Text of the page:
Caroline started the session by explaining some of the qualities of acrylic paints. Acrylic is different from other mediums as the pigments are mixed with polymer resin and this enables the paint to dry much faster than oils. On the tubes of paint you may see a number 1 to 4. This indicates the price, 1 being the least expensive and 4 being the most expensive, often due to the cost of pigments used. “Hue” on the tubes means it is cheaper paint, using synthetic pigment. If chroma is mentioned this indicates brightness and intensity, grey being low chroma and pillar box red high chroma. For more information search “Munsell color solid and chart” online.
Caroline recommended “Golden” as being good quality and she demonstrated how a cadmium yellow in “Golden” brand covered a dark colour better than a cheaper brand.
Caroline’s subject was a photo of a glamourous, elderly woman which she had roughly sketched in with a dark green so she started by mixing skin tones on her palette from light to dark using mixtures of white, yellow ochre, cadmium red and ultramarine in varying quantities. For example a light shade was a mixture of white and yellow ochre with a touch of cad red to darker colours incorporating ultramarine or even phthalo green.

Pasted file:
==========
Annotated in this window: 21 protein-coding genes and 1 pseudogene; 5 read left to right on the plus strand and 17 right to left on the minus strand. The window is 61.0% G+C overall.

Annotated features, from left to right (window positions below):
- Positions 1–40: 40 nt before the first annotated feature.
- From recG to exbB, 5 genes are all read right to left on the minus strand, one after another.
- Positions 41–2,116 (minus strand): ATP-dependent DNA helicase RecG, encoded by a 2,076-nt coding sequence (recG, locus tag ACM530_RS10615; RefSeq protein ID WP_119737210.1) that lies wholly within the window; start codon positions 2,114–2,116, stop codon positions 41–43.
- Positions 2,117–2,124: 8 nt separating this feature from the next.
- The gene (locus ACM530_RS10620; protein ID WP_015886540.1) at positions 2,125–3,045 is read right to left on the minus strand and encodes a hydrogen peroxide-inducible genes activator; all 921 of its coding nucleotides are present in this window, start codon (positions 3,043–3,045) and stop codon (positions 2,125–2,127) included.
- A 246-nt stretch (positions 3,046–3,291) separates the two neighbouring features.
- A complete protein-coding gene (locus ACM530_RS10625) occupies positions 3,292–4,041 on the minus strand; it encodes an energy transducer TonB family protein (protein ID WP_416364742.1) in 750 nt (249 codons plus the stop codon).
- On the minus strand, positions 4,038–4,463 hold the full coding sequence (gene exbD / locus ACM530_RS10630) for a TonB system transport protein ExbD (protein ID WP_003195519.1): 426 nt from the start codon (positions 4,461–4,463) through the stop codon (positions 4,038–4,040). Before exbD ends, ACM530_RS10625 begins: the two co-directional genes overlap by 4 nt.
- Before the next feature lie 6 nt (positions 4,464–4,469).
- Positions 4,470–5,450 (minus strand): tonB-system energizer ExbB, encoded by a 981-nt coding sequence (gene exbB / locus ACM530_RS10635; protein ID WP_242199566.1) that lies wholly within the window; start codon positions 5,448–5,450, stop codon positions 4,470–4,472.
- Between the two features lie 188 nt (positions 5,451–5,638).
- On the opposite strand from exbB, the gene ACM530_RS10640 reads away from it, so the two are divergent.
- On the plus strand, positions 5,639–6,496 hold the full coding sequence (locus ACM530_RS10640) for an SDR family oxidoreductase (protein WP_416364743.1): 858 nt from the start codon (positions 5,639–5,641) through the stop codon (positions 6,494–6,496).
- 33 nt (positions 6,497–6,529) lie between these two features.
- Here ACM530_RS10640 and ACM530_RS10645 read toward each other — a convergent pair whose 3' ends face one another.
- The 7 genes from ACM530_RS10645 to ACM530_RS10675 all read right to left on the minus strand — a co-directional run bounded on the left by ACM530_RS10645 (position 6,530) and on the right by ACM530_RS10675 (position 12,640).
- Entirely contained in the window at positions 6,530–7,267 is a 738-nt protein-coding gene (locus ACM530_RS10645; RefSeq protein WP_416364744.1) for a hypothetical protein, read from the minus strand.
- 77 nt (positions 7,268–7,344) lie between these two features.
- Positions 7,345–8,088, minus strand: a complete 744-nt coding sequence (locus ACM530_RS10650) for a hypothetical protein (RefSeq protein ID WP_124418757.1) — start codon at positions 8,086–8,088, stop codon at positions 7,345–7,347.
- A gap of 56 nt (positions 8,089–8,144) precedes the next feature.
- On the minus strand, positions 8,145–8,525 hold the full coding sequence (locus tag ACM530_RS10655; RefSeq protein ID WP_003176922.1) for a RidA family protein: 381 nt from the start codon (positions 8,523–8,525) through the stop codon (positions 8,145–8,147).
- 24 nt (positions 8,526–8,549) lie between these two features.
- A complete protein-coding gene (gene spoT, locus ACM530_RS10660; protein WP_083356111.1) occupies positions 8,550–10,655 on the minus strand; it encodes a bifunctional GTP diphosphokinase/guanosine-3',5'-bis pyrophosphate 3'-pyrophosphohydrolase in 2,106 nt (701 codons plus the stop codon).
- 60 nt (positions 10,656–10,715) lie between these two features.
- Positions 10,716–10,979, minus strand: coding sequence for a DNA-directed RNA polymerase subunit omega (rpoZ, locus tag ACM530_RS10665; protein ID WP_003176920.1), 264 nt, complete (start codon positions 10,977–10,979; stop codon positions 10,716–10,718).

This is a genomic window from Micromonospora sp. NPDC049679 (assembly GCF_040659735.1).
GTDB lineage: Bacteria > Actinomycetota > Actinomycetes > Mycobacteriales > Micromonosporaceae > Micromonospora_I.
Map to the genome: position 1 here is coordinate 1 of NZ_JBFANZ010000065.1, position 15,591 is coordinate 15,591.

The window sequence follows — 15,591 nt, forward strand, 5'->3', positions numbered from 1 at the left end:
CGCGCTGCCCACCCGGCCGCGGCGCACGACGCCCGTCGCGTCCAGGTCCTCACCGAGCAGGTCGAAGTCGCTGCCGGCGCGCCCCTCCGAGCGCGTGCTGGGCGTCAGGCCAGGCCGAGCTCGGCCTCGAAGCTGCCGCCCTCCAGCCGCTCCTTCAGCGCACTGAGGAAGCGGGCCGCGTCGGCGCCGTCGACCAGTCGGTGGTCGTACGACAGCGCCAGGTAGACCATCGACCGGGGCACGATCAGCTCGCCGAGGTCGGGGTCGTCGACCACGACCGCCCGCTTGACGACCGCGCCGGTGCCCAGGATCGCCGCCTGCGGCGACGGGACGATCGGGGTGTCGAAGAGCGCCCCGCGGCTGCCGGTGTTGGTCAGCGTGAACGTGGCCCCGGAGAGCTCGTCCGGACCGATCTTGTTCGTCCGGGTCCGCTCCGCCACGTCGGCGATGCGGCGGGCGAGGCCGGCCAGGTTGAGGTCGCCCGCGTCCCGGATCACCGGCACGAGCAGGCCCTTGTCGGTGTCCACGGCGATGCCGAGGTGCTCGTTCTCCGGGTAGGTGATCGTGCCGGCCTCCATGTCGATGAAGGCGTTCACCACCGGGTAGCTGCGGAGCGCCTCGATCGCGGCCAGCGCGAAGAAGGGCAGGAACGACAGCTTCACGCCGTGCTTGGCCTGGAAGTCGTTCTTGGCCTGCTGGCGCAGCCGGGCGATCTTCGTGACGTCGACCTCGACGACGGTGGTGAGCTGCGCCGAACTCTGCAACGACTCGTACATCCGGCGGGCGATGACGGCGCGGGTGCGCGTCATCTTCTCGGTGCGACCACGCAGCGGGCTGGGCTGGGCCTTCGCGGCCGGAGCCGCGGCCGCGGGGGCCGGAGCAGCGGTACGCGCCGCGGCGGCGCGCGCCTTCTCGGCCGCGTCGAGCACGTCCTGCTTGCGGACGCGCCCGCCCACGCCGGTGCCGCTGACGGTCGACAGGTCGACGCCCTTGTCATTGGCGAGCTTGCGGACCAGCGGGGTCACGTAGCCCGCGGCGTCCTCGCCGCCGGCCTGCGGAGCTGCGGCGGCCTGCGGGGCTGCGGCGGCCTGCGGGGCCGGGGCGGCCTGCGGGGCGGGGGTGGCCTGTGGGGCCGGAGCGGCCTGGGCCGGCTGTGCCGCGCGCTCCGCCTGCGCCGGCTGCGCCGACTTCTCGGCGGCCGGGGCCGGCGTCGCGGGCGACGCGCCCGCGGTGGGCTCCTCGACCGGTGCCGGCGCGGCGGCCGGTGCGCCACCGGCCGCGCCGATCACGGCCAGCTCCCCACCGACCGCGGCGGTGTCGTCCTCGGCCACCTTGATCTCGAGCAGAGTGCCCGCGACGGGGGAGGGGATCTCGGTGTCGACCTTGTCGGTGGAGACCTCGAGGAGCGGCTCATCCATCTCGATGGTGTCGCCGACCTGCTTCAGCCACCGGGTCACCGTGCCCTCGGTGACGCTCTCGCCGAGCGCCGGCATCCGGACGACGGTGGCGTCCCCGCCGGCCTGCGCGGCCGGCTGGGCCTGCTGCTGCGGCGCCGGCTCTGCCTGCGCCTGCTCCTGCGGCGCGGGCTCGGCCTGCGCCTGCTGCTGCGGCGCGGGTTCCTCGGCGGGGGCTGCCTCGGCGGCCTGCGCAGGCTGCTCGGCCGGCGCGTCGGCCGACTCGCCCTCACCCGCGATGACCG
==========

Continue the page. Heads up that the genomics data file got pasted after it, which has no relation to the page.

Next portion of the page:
Using a pro-arte or graduate flat brush she blocked in the colours. Before they dried she wiped her brush dry and feathered the edges to blend the colours into one another. She worked in this way around the eye and along the nose. She picked out reds and mixed purple for the lipstick, telling us that Renoir achieved his bright red lips on women by underpainting white first. A discussion on the effects of painting over a coloured canvas ensured and Caroline demonstrated how the top colour was changed by different colours beneath. She demonstrated in detail painting in the eye first using an off white for the eye ball before toning it down. Then adding flecks of green to the iris – a bit of artistic license and finishing off with a dark pupil and a spot of white for the reflection. So the eye came dramatically to life.
Caroline finished the demo by showing us the impasto method on the background, whereby the use of thick paint to enhance the brushstrokes gives an interesting alternative to an otherwise empty space.